The French president’s trip to Moscow and rising oil prices have given a boost to the Russian currency
The Russian ruble strengthened 0.3% on Monday, climbing to 75.60 against the US dollar and by 0.6% to 86.43 against the euro, hitting its strongest level against the greenback since January 13.
The currency is recovering after sinking to a nearly 15-month low of 80.41 per US dollar last month amid US accusations that Russia was planning to invade neighboring Ukraine and face harsh sanctions as a consequence.
This shot in the arm came ahead of a meeting between the Russian and French presidents in Moscow. Ahead of his trip to the capital, Emmanuel Macron expressed optimism that he could secure a “de-escalation” of tensions surrounding Ukraine, arguing that Russia is not interested in invading its neighbor – something Moscow has been saying all along. Ahead of talks with President Putin, Macron spoke to US President Joe Biden on Sunday in a coordination move.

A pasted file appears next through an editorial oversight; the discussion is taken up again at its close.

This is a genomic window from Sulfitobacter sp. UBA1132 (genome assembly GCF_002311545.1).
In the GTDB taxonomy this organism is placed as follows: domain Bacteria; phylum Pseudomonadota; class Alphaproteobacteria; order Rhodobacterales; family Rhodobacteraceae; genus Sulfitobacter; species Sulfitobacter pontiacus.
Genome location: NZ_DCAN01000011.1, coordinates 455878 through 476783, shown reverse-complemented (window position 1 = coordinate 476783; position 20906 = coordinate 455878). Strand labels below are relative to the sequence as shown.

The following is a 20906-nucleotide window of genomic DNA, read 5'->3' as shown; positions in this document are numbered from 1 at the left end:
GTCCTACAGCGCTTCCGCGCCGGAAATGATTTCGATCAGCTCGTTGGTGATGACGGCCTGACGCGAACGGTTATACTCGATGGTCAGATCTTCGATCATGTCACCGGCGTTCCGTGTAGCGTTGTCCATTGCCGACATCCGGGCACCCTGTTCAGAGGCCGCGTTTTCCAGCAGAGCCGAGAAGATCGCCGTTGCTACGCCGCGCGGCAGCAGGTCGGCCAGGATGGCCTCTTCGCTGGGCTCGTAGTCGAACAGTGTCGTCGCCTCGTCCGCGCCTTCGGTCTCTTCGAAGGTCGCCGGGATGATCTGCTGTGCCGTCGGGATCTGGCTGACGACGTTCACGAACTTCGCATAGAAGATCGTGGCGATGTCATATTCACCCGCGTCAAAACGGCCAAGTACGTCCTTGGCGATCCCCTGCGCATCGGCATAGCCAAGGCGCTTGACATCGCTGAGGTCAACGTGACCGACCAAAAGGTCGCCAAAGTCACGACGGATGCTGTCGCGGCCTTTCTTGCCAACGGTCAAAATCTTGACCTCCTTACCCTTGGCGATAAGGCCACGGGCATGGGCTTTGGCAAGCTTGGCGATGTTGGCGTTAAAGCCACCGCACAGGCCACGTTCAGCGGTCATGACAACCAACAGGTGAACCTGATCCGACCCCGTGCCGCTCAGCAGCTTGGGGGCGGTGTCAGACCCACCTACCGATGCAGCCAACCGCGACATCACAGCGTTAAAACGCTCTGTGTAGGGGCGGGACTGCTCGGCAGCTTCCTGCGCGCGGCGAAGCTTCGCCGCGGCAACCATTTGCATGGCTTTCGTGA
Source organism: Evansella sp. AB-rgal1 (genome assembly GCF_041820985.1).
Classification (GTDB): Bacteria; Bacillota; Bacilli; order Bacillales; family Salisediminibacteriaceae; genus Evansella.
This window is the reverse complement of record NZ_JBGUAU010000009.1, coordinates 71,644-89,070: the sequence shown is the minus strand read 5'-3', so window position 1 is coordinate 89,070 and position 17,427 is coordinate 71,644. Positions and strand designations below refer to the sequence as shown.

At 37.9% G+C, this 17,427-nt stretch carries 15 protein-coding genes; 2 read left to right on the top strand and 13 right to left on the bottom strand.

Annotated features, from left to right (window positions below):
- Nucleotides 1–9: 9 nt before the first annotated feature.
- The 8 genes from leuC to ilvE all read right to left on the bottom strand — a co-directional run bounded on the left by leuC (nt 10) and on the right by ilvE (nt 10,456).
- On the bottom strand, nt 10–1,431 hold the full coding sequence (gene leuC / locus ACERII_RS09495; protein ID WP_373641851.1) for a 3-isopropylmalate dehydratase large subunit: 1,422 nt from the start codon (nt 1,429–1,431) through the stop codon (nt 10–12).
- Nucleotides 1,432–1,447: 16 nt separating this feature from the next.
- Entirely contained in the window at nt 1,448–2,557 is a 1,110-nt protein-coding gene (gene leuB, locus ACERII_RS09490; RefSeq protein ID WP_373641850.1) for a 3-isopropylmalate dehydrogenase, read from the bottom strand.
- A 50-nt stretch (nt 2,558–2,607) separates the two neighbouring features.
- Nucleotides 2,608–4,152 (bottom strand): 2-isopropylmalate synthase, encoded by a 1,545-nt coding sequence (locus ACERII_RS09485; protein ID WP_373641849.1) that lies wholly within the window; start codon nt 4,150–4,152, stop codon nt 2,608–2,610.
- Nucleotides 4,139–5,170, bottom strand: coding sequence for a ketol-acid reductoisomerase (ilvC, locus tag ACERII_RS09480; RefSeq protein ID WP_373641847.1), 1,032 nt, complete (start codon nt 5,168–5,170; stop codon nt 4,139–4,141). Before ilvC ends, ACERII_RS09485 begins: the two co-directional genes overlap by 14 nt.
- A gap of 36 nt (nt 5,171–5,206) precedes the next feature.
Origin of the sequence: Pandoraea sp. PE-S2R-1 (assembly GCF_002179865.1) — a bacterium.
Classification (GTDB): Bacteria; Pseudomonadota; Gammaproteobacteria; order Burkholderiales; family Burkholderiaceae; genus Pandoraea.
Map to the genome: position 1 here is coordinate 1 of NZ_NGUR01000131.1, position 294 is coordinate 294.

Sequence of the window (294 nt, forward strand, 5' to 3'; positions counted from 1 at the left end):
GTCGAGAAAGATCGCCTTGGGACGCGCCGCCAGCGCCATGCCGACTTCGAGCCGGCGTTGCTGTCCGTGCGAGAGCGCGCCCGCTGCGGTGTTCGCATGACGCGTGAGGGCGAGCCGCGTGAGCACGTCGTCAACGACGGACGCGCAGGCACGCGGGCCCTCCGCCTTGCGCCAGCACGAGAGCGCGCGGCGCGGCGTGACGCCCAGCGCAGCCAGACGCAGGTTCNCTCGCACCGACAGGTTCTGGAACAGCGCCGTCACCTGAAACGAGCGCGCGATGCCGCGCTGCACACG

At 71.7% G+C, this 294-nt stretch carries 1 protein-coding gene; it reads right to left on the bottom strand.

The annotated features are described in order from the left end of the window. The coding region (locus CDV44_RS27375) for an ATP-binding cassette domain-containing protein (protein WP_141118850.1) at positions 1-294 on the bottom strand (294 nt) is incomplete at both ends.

Another factor contributing to the strengthening of the ruble is the high price of oil, Russia’s main export. Brent crude – a major benchmark for the price of Russian crude – has climbed around 20% since the start of this year. On Monday it traded near $94 per barrel, its highest level since October 2014. The rise comes as global consumption remains strong, but oil stockpiles have plummeted since last year as many major producers struggle to pump more.
The Central Bank of Russia is also expected to raise its key interest rate from 8.5% on Friday as it works to control inflation. Higher rates make investment into ruble-denominated assets more attractive, strengthening the Russian currency.